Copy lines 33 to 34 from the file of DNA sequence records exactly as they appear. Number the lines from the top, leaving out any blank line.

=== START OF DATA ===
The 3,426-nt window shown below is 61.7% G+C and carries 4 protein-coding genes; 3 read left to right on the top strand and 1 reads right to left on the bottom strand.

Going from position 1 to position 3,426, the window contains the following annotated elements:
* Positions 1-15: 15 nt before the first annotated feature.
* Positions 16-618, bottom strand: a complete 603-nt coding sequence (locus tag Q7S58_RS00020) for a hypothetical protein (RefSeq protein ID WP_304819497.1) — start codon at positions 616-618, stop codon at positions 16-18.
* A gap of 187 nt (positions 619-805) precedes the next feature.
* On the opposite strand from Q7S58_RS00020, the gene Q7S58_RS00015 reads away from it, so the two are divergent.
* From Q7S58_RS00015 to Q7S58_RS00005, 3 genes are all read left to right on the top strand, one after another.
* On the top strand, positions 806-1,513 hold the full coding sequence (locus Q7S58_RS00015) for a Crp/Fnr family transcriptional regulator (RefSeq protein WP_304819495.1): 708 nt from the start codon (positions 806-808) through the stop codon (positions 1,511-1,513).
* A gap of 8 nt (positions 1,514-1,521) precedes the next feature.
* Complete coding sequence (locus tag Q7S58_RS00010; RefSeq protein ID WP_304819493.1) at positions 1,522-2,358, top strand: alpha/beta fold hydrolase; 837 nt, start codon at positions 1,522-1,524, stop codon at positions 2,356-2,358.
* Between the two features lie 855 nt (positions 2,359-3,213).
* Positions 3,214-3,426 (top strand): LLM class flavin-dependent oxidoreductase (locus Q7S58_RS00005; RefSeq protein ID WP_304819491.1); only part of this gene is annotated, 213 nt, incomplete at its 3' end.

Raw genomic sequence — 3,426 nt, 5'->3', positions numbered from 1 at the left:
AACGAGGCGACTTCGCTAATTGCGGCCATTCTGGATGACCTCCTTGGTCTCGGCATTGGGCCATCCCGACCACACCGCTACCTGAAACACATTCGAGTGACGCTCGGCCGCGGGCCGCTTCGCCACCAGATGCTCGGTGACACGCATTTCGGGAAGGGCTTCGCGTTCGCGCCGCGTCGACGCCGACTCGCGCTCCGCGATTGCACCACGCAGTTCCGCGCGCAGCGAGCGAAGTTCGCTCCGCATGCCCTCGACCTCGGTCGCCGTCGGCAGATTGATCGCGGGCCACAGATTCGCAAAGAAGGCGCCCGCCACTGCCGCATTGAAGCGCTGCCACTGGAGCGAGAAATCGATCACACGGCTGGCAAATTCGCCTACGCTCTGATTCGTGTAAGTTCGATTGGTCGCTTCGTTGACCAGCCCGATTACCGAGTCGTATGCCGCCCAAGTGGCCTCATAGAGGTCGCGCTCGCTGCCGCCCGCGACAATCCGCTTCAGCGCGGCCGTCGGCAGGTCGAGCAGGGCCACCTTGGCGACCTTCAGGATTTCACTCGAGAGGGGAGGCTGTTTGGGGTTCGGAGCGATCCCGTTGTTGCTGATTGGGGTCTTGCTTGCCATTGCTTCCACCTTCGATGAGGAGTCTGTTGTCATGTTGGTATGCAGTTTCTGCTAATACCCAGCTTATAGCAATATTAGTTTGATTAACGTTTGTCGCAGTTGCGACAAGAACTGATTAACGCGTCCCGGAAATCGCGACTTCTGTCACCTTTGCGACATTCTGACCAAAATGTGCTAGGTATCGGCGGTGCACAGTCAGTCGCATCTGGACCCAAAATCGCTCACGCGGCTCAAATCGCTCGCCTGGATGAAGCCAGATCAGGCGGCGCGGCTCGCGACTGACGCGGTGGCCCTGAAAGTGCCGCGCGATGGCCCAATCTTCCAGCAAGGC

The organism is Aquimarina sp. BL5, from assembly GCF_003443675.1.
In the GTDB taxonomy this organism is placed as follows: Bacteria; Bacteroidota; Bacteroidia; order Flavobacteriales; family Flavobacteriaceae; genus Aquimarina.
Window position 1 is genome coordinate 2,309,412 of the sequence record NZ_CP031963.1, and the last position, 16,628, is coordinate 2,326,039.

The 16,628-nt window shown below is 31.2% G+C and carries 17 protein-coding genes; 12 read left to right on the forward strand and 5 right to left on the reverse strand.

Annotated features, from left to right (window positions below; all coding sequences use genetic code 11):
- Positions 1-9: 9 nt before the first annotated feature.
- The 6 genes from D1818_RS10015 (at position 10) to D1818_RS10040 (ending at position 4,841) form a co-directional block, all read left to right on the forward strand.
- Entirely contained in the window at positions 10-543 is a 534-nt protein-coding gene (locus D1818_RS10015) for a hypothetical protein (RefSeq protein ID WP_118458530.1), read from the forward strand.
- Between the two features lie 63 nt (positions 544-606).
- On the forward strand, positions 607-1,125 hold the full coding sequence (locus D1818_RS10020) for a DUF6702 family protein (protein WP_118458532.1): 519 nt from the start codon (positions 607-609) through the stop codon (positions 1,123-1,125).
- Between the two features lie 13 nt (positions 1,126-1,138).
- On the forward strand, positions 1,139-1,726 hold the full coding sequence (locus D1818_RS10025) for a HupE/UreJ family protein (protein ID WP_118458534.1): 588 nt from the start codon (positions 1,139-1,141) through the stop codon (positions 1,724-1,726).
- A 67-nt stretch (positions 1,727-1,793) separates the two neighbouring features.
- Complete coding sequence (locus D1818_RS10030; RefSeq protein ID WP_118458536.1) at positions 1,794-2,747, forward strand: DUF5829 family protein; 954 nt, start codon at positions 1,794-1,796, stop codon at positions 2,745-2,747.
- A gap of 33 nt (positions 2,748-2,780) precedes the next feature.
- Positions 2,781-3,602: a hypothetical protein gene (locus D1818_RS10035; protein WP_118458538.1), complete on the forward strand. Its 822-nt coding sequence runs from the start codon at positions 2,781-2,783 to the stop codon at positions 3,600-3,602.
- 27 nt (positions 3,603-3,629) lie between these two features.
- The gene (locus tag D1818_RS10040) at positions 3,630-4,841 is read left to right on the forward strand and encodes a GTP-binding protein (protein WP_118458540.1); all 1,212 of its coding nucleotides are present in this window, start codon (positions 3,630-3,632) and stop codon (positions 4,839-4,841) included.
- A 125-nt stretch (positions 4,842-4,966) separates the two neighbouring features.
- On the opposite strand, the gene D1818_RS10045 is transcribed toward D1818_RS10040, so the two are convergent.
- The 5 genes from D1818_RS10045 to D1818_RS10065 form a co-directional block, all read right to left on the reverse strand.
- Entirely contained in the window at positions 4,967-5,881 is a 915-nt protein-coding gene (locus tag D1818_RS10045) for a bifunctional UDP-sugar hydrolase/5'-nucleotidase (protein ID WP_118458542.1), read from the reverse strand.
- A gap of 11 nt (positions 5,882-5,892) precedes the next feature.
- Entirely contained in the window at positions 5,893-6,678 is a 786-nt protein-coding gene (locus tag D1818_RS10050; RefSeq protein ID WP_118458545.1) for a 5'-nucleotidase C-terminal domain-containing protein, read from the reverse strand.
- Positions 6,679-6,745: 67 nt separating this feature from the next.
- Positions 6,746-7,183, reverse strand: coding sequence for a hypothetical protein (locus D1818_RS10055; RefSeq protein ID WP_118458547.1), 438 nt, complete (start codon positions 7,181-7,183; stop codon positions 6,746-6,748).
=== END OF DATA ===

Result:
- A 125-nt stretch (positions 4,842-4,966) separates the two neighbouring features.
- On the opposite strand, the gene D1818_RS10045 is transcribed toward D1818_RS10040, so the two are convergent.